Vitamin E does not elevate survival in free-ranging lizards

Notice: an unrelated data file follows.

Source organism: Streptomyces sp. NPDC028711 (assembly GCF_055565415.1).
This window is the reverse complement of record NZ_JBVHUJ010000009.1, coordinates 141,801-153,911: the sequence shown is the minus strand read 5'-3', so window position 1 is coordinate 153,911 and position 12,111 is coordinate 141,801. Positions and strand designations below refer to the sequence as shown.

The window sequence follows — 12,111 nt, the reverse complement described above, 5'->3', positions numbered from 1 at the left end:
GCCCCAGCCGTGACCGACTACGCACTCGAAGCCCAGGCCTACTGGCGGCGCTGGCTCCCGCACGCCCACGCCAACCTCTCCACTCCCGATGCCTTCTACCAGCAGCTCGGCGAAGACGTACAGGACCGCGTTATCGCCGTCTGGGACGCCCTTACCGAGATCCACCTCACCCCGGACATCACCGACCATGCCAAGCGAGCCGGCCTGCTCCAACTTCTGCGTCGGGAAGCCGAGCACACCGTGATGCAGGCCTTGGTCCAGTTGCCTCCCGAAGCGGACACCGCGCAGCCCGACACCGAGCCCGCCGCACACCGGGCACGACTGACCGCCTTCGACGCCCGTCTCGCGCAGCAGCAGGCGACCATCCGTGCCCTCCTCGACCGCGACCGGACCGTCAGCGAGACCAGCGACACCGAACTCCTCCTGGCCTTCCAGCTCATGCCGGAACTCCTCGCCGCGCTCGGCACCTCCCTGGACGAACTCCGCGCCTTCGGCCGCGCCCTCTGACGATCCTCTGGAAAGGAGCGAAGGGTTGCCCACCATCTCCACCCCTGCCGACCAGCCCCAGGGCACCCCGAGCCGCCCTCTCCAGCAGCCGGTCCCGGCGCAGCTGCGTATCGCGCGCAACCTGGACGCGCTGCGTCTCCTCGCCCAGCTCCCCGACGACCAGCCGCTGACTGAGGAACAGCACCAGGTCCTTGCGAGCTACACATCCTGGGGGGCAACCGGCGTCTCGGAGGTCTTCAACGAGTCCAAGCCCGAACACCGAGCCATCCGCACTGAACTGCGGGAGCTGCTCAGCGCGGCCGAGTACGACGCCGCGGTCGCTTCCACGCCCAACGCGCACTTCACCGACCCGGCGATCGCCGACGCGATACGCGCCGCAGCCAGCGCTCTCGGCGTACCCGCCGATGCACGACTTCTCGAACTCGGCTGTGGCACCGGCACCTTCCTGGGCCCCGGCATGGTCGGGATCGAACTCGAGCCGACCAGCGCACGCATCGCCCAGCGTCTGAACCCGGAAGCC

Free radical theory predicts that the unavoidable production of reactive molecules as a by-product of the respiratory transport chain will pathologically affect organismal function and fitness and lead to disease and a shortened life span. This suggests that free radical production may be linked to metabolic rate, which in turn relates to foraging strategies and intrinsic growth rate and could therefore be important for directing the evolution of life histories. We designed an experiment in which young lizards (Australian Painted Dragons, Ctenophorus pictus) received an implant with a- Tocophorol (Vitamin E) or control vehicle (cocoa butter). They were released into the wild and monitored for survival. Recapture rate was eight per cent for vitamin E-treated lizards and 16 per cent for controls, resulting in no significant difference in probability of being recaptured. We discuss the importance of dose-dependence and context-dependent effects of this supplementation and outline other physiological factors that may be driving mortality rates in young lizards. 2009 by the American Society of Ichthyologists and Herpetologists.
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